WNBA mock draft 2024: Caitlin Clark is going No. 1 to Fever. What happens after that?

The 2024 women’s NCAA tournament is in the books, and you know what that means: It’s time to start looking forward to the 2024 WNBA Draft.

Just as in the past few WNBA Drafts, the number of draft-eligible seniors using their extra year of NCAA eligibility granted at the onset of the COVID-19 pandemic has shaken things up a bit, and there are also a handful of international prospects who could be selected in the first round. Iowa Hawkeyes star Caitlin Clark will undoubtedly be picked first, and Stanford’s Cameron Brink and Tennessee’s Rickea Jackson also seem to be locked in as lottery picks, but after that it’s anyone’s guess as to how the draft will go.

No matter how things shake out, we’ve got you covered. Without further ado, here is SB Nation’s 2024 WNBA Mock Draft, with projections and analysis for all 36 picks.

1. Indiana Fever: Caitlin Clark, G (Iowa)

There’s no question that Clark will be the Fever’s choice at No. 1 overall. One of the most highly-decorated players in college basketball history and the NCAA’s all-time leading scorer, Clark’s ability to shoot from several feet beyond the 3-point line is unparalleled, and the ease with which she finds open shooters when defenses commit to guarding her makes her one of the most enticing lead guard prospects in recent memory. Pairing Clark with 2023 No. 1 overall pick and reigning WNBA Rookie of the Year Aliyah Boston will give the Fever one of the most talented young duos in the league and set Indiana up with a rock-solid foundation that it can build upon for many years.

NC State v Stanford

Cameron Brink
Photo by Steph Chambers/Getty Images

2. Los Angeles Sparks: Cameron Brink, F (Stanford)

The Sparks officially entered rebuild mode with the loss of longtime forward Nneka Ogwumike in free agency, and fellow Stanford alum Brink would make for a good choice at No. 2 as Los Angeles prepares for the future. At a wiry 6’4, Brink makes plays on defense that many at her position simply aren’t capable of making, blocking shots at an elite rate (14 percent block rate as a senior; Her Hoop Stats) while covering enough ground outside of the paint to play in more aggressive defensive schemes. Offensively, Brink has the stride length and skill around the hoop to excel as a pick-and-roll player, despite not doing much of that at Stanford.

3. Chicago Sky: Rickea Jackson, F (Tennessee)

Things have gone downhill in a hurry in Chicago, and the Sky’s trade of Kahleah Copper to Phoenix and choice to not re-sign several veteran free agents during the offseason seem to signal that the team is ready for a youth movement. Chicago is badly in need of a foundational player or two, and Jackson would certainly give the team a go-to perimeter scorer; the three-time All-SEC honoree averaged at least 19 points per game in each of her last three seasons, and at 6-foot-2 has both the skill and the size to play either forward position.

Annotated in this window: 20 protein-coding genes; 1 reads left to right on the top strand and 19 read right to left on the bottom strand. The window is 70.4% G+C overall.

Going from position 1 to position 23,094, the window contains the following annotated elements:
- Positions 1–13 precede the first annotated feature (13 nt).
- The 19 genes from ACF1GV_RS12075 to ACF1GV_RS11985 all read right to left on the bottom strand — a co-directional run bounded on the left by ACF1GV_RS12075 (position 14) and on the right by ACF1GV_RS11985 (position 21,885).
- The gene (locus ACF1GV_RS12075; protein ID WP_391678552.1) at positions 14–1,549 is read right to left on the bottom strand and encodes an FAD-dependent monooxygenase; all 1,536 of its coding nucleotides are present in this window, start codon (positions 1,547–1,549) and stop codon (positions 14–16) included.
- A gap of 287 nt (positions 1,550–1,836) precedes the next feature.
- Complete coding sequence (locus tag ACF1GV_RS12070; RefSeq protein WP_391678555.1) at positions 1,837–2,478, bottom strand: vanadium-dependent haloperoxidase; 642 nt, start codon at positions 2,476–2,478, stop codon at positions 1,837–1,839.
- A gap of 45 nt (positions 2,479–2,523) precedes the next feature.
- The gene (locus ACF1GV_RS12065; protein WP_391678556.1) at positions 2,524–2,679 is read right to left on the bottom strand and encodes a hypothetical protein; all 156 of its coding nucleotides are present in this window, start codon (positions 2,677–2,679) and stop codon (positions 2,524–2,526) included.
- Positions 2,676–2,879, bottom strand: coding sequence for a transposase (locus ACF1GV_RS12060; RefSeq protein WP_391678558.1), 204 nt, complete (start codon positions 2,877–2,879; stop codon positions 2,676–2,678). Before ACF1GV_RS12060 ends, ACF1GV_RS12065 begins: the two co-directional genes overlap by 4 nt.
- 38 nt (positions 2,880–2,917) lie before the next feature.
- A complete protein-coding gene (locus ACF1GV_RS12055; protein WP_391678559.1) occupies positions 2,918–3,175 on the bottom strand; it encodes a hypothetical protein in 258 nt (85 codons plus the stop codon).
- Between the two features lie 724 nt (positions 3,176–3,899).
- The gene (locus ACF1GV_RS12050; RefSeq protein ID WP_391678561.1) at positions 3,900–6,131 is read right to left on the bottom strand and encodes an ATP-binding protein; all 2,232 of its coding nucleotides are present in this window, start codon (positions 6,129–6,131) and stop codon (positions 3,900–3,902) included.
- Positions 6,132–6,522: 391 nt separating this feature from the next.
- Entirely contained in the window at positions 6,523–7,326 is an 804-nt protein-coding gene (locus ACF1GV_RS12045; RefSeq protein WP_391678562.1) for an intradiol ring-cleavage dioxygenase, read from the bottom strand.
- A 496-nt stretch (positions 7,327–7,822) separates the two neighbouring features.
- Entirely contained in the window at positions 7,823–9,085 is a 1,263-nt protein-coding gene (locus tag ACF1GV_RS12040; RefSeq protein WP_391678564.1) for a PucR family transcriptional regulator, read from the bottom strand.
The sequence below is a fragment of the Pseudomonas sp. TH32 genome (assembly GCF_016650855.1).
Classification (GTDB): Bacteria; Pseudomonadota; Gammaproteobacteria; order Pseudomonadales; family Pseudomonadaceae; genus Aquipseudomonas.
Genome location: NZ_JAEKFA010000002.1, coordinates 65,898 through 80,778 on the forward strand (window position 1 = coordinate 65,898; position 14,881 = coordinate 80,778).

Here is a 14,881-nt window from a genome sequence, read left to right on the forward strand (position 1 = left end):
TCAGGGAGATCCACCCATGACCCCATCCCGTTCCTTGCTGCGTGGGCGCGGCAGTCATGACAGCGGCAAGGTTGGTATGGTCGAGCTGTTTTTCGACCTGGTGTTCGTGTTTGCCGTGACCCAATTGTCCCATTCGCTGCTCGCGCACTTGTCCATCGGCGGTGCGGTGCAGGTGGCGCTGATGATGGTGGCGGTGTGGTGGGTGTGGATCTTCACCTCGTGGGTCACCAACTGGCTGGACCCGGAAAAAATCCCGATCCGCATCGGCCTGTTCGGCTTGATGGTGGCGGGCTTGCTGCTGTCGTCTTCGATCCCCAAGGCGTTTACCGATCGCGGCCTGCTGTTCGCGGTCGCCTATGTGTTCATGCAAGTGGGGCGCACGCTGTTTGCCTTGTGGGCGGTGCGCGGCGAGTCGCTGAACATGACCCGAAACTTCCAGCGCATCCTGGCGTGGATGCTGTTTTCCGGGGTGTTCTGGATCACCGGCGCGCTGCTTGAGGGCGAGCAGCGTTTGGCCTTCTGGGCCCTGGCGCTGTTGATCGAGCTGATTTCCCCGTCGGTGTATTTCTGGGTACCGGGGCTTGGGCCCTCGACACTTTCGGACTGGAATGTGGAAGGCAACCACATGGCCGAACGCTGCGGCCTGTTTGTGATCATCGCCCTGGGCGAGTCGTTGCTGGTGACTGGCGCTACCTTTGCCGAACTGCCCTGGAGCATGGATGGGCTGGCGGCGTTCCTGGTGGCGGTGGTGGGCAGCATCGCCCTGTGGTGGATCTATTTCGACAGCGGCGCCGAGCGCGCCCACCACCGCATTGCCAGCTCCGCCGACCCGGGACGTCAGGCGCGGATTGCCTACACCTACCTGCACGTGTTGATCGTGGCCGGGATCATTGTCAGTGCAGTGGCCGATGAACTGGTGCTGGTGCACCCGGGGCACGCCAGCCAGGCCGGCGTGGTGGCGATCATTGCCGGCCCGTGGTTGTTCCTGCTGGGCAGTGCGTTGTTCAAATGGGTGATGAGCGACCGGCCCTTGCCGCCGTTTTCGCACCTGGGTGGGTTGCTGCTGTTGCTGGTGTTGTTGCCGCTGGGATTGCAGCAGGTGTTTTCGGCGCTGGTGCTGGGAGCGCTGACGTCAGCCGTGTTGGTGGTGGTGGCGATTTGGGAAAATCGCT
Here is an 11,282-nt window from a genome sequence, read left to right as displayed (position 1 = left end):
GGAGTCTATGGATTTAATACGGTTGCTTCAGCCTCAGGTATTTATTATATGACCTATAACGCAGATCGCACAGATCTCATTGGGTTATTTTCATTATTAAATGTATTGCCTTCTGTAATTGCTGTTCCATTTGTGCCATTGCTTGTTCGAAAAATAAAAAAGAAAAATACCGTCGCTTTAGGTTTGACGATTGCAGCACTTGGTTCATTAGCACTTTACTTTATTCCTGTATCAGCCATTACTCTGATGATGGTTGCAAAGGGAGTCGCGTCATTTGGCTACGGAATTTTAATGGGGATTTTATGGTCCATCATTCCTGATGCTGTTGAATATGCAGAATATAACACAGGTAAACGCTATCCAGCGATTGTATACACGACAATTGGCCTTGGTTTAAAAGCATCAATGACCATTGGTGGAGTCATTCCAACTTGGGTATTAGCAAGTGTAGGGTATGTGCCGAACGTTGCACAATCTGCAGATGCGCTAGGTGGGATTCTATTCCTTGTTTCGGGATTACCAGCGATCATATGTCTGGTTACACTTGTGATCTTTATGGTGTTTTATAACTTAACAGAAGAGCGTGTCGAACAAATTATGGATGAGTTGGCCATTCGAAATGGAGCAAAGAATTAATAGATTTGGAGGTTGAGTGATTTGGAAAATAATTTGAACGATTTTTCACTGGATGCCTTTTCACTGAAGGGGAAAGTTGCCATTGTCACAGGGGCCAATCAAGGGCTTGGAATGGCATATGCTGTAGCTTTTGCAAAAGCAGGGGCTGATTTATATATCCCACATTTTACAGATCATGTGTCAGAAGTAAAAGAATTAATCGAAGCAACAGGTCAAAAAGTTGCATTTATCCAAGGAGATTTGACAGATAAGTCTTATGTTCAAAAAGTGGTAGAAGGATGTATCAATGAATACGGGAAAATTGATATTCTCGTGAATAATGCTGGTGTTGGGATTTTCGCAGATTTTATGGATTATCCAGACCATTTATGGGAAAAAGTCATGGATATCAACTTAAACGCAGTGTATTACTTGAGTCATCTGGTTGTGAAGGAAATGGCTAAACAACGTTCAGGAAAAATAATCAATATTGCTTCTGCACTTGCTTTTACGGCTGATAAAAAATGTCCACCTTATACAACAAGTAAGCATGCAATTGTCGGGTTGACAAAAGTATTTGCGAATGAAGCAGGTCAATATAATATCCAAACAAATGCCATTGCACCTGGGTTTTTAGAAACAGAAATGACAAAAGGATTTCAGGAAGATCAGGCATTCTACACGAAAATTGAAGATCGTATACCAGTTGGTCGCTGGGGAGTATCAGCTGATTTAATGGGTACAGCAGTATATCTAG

North Carolina State v South Carolina

Kamilla Cardoso
Photo by Gregory Shamus/Getty Images

4. Los Angeles Sparks: Kamilla Cardoso, C (South Carolina)

The 6’7 Cardoso is one of the most physically imposing players in the draft class, and while it may seem redundant for the Sparks to take her if they also Brink, it would provide Los Angeles with the makings of an extremely stout defensive infrastructure for years to come. Cardoso is the type of center who can truly anchor a defense; Cardoso blocked 2.5 shots per game as a senior while allowing opponents to shoot just 25 percent at the rim (Synergy Sports), and she’s a high-efficiency offensive player as well, shooting no lower than 55 percent from the field in any of her four collegiate seasons.

5. Dallas Wings: Carla Leite, G (France)

Is No. 5 too early to draft and stash an international prospect? Maybe, but it’s doubtful that the Wings will be able to immediately roster both of the first-round picks they have this year, and it’s not yet known if Leite would be able to play in the WNBA this summer. Still, drafting the 19-year old point guard is an investment Dallas should consider making; when Leite is able to come over, she’ll bring with her a burst off the dribble and pick-and-roll playmaking that’s advanced beyond her years.

6. Washington Mystics: Jacy Sheldon, G (Ohio State)

Having just lost Natasha Cloud in free agency, Mystics sorely need another on-ball creator in their backcourt, and Sheldon is one of the best such players in this draft class. The three-time All-Big Ten selection shot it well from both 2-point (57.7 percent) and 3-point range (37.5 percent) in her fifth season as a Buckeye and also excelled in Ohio State’s press defense, posting a steal rate of at least 2.5 percent for the third time in her career. Sheldon’s ability to play with or without the basketball would make her an appealing choice for a Washington to pair with Brittney Sykes and Ariel Atkins and would also aid in the continued development of young center Shakira Austin.

7. Minnesota Lynx: Aaliyah Edwards, F (UConn)